Sheba is a revised edition of Harry Patterson’s ninth published novel, Seven Pillars to Hell. Pillars was released as a hardcover by Abelard-Schuman in 1963 as by Hugh Marlowe, and Sheba was released as a paperback original in 1994 as by Jack Higgins. Sheba is an example of what Harry Patterson does very well—a linear adventure set in an exotic landscape with a likable protagonist and sinister antagonists.
It is 1939. Gavin Kane is a former archaeologist turned smuggler. He operates a launch from the small port of Dahrein, a fictional place that is likely somewhere in real world Yemen, on the Arabian Peninsula. Kane’s professional interest and greed is piqued when he is approached by an alluring woman with a tale. Her husband is a lecturer of archaeology, and he disappeared after coming to Arabia searching for the Temple of Sheba. The temple is believed to be in Rub’ Al Khali, The Empty Quarter, which is a no man’s land filled with criminals and wanderers. She offers Kane $5,000 in advance, and another $5,000 when her husband is found, and he will earn every penny.
Sheba is a smoothly told adventure yarn. The plot is linear and clever. There are no dangling devices, and one scene leads exactly to the next. The prose is vintage Harry Patterson: stark, succinct, and, in places, eloquent. Everything works, but the setting really shines. The heat and dust and thirst are palpable. An early paragraph describing the harbor is particularly nice—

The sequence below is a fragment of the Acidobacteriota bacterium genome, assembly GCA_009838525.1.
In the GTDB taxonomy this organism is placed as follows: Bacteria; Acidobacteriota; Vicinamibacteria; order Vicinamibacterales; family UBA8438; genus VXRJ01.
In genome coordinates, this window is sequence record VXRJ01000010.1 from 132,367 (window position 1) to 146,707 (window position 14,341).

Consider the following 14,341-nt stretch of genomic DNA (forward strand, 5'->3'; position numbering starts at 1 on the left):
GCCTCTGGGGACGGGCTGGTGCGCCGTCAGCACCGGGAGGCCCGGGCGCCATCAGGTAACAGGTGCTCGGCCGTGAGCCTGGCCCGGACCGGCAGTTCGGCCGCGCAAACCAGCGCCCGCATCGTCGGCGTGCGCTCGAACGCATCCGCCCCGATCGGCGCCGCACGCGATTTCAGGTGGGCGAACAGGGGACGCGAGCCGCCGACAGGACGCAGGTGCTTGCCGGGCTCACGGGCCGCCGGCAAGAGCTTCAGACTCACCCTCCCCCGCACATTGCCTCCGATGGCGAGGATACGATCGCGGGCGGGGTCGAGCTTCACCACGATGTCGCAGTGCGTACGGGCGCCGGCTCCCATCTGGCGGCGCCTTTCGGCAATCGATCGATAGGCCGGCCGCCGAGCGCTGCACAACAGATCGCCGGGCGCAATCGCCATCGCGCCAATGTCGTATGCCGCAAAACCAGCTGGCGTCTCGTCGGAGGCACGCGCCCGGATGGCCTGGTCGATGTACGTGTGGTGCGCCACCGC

“The Catalina swung in across the town and splashed into the waters of the harbor. Beyond it a freighter moved slowly across the horizon toward the Indian Ocean, and three dhows in formation swooped in toward the harbor like great birds.”
Sheba has the feel of the Indiana Jones movies. It includes a Nazi plot device, archaeology, and a bunch of action. There are damsels in distress, traitors, and very bad guys.
I haven’t read Seven Pillars to Hell and I consciously attempted to identify both the new and the old (or what seemed to be the new and the old) in Sheba. The new: the Nazi plot—including Admiral Canaris of Abwehr and a battle injured officer named Captain Hans Ritter who is suspiciously similar to The Eagle Has Landed’s Oberst Radl—was likely added to the original story. The old: Everything else. It is plotted much like many of Mr Patterson's early work, including Sad Wind from the Sea and The Khufra Run.
Interestingly, Kane refers to Dehrain as “Arabia Felix,” which is a Latin term used by the Romans to describe the southwest corner of the Arabian Peninsula. “Felix” is translated as “happy”.